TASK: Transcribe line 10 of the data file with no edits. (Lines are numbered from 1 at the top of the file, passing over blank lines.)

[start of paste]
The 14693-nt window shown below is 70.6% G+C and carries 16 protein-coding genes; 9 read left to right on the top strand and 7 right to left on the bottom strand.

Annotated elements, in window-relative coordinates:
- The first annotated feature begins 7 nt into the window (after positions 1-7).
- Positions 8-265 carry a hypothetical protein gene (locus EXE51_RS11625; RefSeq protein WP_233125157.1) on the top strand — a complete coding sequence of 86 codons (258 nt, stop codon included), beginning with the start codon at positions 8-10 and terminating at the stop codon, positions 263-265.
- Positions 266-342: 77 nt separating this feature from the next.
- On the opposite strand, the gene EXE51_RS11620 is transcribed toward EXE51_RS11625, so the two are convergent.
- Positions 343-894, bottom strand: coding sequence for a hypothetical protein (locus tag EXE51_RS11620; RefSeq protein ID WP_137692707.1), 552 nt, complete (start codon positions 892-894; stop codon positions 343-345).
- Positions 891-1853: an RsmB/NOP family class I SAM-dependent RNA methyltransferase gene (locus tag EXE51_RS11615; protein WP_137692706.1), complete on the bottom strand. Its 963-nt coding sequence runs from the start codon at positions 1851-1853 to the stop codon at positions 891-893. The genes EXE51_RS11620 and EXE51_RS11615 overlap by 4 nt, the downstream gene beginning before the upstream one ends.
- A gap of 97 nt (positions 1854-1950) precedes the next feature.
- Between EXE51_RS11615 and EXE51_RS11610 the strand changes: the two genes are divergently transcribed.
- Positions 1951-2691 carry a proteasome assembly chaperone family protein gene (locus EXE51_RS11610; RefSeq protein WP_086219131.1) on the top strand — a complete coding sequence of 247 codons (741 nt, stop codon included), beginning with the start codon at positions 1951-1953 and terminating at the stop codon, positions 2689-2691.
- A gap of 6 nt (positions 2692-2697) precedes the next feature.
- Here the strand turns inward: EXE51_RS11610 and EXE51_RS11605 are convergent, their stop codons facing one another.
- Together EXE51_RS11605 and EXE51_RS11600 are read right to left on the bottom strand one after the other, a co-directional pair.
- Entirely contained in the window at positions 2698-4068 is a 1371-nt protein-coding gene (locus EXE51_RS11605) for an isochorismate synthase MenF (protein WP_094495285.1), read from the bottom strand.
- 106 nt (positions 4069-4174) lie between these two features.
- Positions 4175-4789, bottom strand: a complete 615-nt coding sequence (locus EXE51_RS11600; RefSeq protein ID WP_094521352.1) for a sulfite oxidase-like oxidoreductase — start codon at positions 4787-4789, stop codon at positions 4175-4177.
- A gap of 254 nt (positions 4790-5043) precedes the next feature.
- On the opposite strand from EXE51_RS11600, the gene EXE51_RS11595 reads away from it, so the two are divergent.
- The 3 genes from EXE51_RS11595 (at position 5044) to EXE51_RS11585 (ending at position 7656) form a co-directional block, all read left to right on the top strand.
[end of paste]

- Between EXE51_RS11615 and EXE51_RS11610 the strand changes: the two genes are divergently transcribed.